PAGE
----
Bill Nye and co at DeSmog are congratulating themselves on his bold $10K offer to bet that 2016 will be one of the ten “hottest” ever years. But 2016 is already the hottest ever year — it’s been reported in The Guardian, and New Scientist. And even if it isn’t the hottest ever year yet, it will be one day after the results get post hoc adjusted.
Heck, It only has to be two hundreds of a degree hotter to get a NOAA and NASA special spin and press release. In 2014 the error bars were 500% bigger than the record but it’s the spirit that counts, not the signal-to-noise ratio.
Forget century-trends, in it’s dying days, the Trillion Dollar CO2 theory apparently boils down to 8 month bets on El Nino ephemera. Which coupled climate model predicted this El Nino from way back in 2010?
Marc Morano was totally right to call it “silly”. Nye’s other bet on offer was o’so bravely predicting that essentially the next three years won’t be super cool. O Bravo. Will the current decade be the “hottest on record”? The climate just has to stay the same as it has for [...]
Careful Cheryl Jones, your groupthink is showing. She’s a science writer who writes today in The Australian about “climate bets”, but without seemingly using The Internet.
Here’s how she describes Roy Spencer:
Although a blogger, Spencer does publish research in the scientific journals. He was not surprised that Newman had invoked his name. “I’ve testified in the United States Congress probably half a dozen times,” he tells The Australian. “My name is out there.”
To put this in perspective, this is Roy Spencer, Principal Research Scientist at the University of Alabama in Huntsville. He’s not just a climate scientist either. Roy Spencer and John Christy were the first two scientists to develop a method for getting temperatures from satellites, and the pair won NASA’s Medal for Exceptional Scientific Achievement, and the American Meteorological Society’s “Special Award.” But Roy does write an excellent blog…
No sure bets in the climate debate
Cheryl Jones, The Australian
LAST summer, Nobel laureate Brian Schmidt challenged Tony Abbott’s chief business adviser Maurice Newman to bet $10,000 that the Earth’s average surface temperature would be lower in 20 years than now.
If Cheryl Jones had gone so far as to type “climate bets” into a [...]
So how sure are they of their climate model predictions? So sure they demand we pay billions but when it comes to betting their own money, the modelers are all bravado over the chance to bet on any warming “above zero” 20 years from now.
Some of Australia’s top climate scientists, including those from the CSIRO, have said they will be willing to bet Tony Abbott’s business adviser Maurice Newman $10,000 that the world will warm over the next 20 years.
These gutsy scientists are offering bets that the climate “might” warm, and which might pay out to a man who will be 95 at their completion. The Guardian takes them seriously?
Here’s an offer to those climate scientists, yes I’m interested in a bet, for sure, but I won’t be offering you a shot at winning in a situation where you predict (and we pay to prevent) far more warming than you are willing to bet on. Hypocrisy what? Your own models are abject failures, and we are forced to pay for policies fueled by your failures and your salary as well.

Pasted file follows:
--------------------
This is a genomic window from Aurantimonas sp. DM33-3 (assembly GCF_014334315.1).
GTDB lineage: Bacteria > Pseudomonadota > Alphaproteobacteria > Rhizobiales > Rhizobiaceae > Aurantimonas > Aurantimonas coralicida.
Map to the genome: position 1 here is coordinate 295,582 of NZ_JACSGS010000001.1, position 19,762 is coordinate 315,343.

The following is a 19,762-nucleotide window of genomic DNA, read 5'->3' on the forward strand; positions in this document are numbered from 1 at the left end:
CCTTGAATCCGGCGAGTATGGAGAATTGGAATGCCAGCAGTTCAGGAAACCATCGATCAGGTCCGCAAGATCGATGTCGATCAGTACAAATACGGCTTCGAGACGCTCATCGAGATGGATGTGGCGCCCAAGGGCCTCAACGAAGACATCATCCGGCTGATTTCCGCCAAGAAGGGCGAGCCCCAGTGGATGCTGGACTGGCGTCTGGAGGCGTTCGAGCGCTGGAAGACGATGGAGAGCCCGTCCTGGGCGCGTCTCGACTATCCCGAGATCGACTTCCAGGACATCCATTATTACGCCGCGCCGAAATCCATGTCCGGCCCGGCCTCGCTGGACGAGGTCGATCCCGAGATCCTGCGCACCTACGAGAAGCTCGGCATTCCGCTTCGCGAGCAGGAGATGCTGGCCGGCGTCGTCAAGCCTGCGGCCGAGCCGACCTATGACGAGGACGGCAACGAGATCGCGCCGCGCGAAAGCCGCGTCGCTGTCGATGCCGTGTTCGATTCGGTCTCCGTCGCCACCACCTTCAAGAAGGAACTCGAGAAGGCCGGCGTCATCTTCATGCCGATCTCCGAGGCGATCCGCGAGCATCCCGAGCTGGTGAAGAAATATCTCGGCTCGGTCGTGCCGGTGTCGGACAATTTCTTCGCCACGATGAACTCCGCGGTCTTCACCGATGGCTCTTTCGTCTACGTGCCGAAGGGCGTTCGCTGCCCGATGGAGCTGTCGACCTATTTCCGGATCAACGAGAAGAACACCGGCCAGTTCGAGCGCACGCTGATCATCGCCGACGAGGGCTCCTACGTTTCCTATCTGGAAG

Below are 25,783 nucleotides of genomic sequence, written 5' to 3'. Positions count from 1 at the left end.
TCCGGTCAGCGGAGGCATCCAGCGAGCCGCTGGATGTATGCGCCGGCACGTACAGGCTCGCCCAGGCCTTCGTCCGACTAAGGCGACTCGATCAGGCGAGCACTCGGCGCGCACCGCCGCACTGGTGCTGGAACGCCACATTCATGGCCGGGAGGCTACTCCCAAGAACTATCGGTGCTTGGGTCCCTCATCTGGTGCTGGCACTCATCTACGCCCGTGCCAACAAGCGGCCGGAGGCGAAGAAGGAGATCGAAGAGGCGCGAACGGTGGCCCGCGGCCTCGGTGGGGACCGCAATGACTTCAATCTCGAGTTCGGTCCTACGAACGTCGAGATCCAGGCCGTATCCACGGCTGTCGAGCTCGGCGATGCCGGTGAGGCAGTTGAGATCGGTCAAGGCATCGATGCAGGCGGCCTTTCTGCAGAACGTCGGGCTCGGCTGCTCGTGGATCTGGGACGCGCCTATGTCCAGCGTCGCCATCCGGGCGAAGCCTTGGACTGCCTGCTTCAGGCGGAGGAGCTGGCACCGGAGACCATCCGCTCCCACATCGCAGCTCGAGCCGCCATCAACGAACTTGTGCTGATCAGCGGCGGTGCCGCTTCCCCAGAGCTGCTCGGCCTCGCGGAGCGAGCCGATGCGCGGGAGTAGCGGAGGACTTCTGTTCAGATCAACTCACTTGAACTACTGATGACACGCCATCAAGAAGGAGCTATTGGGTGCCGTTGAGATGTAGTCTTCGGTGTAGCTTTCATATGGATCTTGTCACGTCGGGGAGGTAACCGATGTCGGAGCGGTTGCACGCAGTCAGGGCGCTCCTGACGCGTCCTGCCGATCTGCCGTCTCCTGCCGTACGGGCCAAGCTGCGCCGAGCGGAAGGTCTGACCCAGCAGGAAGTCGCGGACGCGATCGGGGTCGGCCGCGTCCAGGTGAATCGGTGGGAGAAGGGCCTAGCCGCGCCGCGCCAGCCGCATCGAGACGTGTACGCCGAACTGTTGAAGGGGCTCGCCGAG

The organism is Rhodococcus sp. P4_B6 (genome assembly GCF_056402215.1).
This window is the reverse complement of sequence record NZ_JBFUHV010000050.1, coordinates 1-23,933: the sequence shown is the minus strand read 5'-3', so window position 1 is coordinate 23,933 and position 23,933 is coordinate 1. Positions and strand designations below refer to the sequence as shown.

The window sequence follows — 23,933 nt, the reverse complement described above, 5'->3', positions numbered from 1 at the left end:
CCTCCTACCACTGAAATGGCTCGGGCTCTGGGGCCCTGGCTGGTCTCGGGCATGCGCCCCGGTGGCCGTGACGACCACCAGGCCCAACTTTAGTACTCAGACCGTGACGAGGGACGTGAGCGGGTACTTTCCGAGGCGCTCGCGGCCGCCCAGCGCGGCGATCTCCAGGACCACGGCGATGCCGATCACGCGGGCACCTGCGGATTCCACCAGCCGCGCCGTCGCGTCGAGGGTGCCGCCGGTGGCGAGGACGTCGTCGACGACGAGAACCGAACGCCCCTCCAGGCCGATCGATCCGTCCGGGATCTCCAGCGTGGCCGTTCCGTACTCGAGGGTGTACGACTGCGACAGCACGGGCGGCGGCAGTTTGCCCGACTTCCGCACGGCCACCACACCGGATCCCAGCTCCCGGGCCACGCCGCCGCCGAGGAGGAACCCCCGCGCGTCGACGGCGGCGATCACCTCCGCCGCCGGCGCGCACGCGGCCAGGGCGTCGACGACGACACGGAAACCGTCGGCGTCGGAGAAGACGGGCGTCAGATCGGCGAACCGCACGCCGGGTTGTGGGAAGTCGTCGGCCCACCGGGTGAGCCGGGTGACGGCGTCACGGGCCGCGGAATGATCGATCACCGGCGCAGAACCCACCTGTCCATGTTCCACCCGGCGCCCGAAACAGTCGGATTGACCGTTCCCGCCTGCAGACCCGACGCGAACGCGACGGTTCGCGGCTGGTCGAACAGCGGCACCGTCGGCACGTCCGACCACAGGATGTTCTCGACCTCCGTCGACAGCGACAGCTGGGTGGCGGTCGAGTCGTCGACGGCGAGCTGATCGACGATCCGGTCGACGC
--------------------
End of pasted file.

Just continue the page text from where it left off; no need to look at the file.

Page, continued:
So show you have the balls and come and talk about a real bet [...]
[See the concise and updating story of our bet with the US Brian Schmidt here.]
Brian Schmidt offered to bet against Maurice Newman, but what’s interesting is just how startlingly weak and underconfident the bet is.
How times have changed. In 2007 the IPCC seemed to be 90% confident that the world would warm by about 0.4 degrees over the next two decades. Now Brian Schmidt braves up to offer a bet of “anything above zero”. Is he really a sceptic? It appears so.
How much should we pay now to prevent “any warming above zero” in the next twenty years? $4.5 billion a year? How about nothing.
I sent something similar to this to three Australian editors yesterday, unfortunately at least two were out of the office. Holiday season.
As Australia’s largest sceptical climate blogger, I would be delighted to take up Brian’s offer of a bet (made to Maurice Newman).
Here’s the bizarre thing, I’m already a party to one of the largest bets on global temperatures, and would you believe, with a man also called Brian Schmidt? (My husband, David Evans, carved out that bet long ago in 2007, and as it happens, [...]
[See our concise and updating story of the bet here.]
Commenters often ask us if I am prepared to make a bet and put “your money where your mouth is.” The answer is: been there — done that. We (as in David Evans and I) already have and a long time ago. As far as I know, it’s one of the largest private bets going on the climate*. David bet against Brian Schmidt, $6,000 to $9,000, in early 2007 on outcomes over 10, 15 and 20 years.
The bet was made a year before I started blogging. It was literally the first action we took as skeptics (instigated and hammered out almost entirely by David, with my support). So we have $6,000 exposure — betting that global temperatures would not rise faster than 0.15C per decade, as judged by GISTemp. How are we doing on this bet? Judging by the trend at the moment, pretty well. Brian is still optimistic that he will win on the later outcomes. (This is part of the reason we are particularly interested in trends from 2005, which is when the bet temperatures begin to count.) Kudos to Brian both for being one [...]
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